In 1884, the Republicans called Democratic candidate Grover Cleveland a “lecherous beast” and a “moral leper” because he had a child from an affair that he allegedly neglected. That resulted in the chant “Ma, ma, where’s my pa?” to which Cleveland supporters responded, “Gone to the White House, ha ha ha!” Some attacks do not stand the test of time.
As you can see, bitter political fighting has been around as long as we have had contested elections. We all could agree that George was the man. But after him, it’s been a fight. And people have turned nasty.
It’s also not unprecedented that politicians like to scare voters. Politicians from all sides love to tell voters, “vote for me, or else society will end.”
I am assuming you just read that line and thought I was engaging in hyperbole. Surely, a politician would not be so blatant with a campaign ad. I am afraid to tell you, no hyperbole was harmed with that statement. And as proof, I offer you the Daisy television commercial in 1968.
In 1968, President Lyndon B. Johnson ran against Republican Barry Goldwater. Johnson’s ad started with a little girl counting up, often missing numbers. It was cute. If TikTok had been around, this would have gone viral. But then a military style voice came in with a countdown, as if counting down to a lift-off.
And when the countdown reached zero, a nuclear bomb exploded and the voice said,
These are the stakes. To make a world in which all of God’s children can live or to go into the dark. We must either love each other or we must die. Vote for President Johnson on November 3.
Seriously? Vote for me or we must die. That might be a bit of an overstatement, though Patrick Henry would be proud. But as you know, Goldwater lost. Negative ads do work.
So now that we’ve established the inevitability of malicious campaigning, what about Election Day itself? Some people are saying that this year’s election might be so close (and complicated with mail-in voting) that the candidates will not accept the results. Cue the end of democracy.
Again, hold up. We have had contested elections before. In this generation, we seem to think that unless an election is decided by the evening of the first Tuesday in November, our democratic institutions will be in peril.
We have been through much, much worse. Again, let’s go back to the election of 1800. In this election, between Adams and Jefferson, the electors cast votes for two candidates. The person with the most votes would be the president, and the person finishing second would be the vice president.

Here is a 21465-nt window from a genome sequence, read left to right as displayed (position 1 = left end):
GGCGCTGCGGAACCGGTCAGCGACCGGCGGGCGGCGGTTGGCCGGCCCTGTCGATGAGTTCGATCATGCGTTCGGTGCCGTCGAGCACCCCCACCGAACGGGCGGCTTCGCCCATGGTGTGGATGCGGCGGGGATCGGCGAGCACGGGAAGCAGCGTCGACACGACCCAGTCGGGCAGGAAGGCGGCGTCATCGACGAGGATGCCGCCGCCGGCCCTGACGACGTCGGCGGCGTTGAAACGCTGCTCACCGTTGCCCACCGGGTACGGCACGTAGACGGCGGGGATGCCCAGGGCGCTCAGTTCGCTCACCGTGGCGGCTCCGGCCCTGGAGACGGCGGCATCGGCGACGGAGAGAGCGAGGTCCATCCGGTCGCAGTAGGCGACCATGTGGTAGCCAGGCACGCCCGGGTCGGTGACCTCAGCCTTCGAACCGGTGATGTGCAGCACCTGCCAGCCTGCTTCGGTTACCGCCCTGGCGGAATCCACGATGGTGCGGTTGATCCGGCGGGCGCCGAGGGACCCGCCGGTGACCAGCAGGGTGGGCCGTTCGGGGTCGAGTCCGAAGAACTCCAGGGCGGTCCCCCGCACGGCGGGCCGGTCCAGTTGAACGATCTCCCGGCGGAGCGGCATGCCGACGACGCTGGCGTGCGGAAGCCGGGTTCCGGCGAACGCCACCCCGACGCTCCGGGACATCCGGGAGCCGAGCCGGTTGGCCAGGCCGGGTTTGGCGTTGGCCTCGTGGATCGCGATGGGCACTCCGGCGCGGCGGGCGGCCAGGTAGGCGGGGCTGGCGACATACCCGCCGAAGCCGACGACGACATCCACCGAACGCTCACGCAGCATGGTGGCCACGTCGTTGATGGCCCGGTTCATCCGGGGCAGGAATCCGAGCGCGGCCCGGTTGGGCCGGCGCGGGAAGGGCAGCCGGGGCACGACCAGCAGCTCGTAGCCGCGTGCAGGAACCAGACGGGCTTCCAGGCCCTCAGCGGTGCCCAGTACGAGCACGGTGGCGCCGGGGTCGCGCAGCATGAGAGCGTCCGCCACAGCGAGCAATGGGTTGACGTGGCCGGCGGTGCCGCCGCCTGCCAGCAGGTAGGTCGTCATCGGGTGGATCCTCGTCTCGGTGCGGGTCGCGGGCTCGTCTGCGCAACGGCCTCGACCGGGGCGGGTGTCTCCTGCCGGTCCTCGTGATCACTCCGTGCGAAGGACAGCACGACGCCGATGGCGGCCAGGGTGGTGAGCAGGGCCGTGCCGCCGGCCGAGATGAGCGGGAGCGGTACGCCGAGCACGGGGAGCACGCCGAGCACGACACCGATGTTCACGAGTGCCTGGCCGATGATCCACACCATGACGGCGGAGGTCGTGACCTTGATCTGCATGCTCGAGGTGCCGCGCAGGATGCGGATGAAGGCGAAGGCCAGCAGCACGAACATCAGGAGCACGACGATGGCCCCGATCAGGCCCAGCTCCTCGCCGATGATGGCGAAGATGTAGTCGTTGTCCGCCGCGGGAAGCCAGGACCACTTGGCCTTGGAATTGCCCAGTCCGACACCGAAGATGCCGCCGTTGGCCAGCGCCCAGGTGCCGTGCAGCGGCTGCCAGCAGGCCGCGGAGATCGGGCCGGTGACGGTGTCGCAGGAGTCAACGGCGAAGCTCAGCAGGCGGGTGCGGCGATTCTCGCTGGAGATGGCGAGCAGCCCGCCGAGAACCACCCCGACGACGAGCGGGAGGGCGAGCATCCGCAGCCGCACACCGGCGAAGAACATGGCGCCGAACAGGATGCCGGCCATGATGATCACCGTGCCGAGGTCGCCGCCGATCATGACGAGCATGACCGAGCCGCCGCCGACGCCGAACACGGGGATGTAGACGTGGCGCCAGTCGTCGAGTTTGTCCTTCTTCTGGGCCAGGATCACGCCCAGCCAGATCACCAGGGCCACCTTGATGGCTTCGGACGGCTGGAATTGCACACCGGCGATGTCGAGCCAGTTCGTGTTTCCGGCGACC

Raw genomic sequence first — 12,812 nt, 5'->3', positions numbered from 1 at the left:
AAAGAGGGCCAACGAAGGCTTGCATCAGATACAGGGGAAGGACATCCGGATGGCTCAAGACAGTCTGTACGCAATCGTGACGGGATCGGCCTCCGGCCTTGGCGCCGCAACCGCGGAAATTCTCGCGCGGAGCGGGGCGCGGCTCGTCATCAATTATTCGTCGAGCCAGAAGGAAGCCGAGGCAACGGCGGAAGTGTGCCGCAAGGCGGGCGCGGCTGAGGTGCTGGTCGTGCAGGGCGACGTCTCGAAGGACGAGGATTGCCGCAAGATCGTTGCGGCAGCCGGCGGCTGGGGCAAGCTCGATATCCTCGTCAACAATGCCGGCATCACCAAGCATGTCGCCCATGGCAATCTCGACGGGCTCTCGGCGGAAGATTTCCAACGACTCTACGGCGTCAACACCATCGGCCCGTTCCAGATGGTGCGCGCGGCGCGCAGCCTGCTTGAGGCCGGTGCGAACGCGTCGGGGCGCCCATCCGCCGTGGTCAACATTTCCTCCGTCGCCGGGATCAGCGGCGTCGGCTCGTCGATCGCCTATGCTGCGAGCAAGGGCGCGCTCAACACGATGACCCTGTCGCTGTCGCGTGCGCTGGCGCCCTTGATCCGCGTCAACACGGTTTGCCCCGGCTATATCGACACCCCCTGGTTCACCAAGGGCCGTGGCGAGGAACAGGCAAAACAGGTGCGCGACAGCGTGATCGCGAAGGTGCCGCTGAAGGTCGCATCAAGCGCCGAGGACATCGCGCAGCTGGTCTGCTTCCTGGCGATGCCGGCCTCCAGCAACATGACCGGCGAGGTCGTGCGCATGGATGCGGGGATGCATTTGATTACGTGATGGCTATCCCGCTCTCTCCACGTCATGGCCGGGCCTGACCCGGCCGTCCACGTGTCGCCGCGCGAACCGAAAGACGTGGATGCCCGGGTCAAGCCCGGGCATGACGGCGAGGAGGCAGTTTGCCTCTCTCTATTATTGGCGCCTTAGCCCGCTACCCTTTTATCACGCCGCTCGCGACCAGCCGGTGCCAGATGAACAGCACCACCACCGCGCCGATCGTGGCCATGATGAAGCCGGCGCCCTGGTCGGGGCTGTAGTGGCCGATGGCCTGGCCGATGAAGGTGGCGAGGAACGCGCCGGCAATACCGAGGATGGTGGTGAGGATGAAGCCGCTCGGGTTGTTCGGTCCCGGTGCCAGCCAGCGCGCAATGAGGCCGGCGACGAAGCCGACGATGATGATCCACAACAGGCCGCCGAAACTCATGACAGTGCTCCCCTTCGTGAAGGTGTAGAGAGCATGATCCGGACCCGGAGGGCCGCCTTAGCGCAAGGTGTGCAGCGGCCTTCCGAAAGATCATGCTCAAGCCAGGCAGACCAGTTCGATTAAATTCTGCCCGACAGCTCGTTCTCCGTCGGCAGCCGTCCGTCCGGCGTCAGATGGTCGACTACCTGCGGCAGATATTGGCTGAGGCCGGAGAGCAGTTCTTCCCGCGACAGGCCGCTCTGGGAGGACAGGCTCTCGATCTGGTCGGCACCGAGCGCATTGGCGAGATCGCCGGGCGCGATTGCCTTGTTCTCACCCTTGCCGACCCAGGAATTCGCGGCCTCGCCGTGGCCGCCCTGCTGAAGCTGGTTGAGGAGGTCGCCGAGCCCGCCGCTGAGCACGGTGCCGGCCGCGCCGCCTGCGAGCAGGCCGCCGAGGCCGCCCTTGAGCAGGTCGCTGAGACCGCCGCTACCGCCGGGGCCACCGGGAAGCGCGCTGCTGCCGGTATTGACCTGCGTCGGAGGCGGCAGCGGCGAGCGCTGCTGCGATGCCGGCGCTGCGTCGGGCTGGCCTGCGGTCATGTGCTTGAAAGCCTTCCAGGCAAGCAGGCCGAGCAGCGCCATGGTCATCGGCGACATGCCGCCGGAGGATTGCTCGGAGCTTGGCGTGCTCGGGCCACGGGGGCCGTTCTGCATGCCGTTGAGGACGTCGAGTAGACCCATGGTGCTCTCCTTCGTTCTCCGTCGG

Here’s the problem. At the electoral college, Thomas Jefferson got 73 votes. His Veep running mate Aaron Burr also got 73 votes. John Adams received 65 votes, followed by his Veep running mate Pickney at 64.
See the problem? There was a tie. And Burr wouldn’t concede even though he was the Vice President on Jefferson’s ticket. So the election gets thrown to the House of Representatives, which was controlled by the other party. In today’s politics, that would look like Trump tying with Pence for the most votes, and the election getting thrown to the House where Pelosi would decide the next president.
As I am sure most people are aware, given the popularity of the Broadway show Hamilton, Jefferson was chosen president. But it took 36 ballots for the House to determine Jefferson as the winner. Apparently, selecting the presidential candidate as president and the vice presidential candidate as vice president was not a foregone conclusion. I would have loved to have been in that first cabinet meeting. “Here Burr, drink this.”
The election of 1876 was a doozy. This election, just eleven years after the end of the Civil War, was between Republican Governor of Ohio, Rutherford B. Hayes, and the Democratic Governor of New York, Samuel Tilden.
On Election Day, there was such widespread voter intimidation against African-American voters throughout the South that in three of those Southern states – Florida, Louisiana and South Carolina – both parties sent electors to the Electoral College. Congress didn’t know which electors to use. And of course, the election hinged on these votes.
So, Congress voted to create a bipartisan commission of 15 members of Congress and Supreme Court justices to settle this dispute. Seven commissioners were Republican, seven were Democrats, and there would be one independent, Justice David Davis of Illinois.
In a political scheme that seriously backfired, Davis was chosen by Democrats in the Illinois state legislature to serve in the U.S. Senate. They were hoping to buy his vote. But instead, being a man of ethics, he recused himself and his replacement was sympathetic to the other party. So, Hayes became the president.
This matter was not settled until 3 days before the inauguration. Imagine the Twitter feeds if inauguration was two days away, and we still didn’t know if Tweeting Trump or Sleepy Joe would be occupying the White House.
So, are these unprecedented times? As Jean-Baptiste Alphonse Karr said, “the more things change, the more things stay the same.”
For more information on the topic, listen to Comedian of Law’s most recent podcast on “Contested Elections and Fear Mongering.”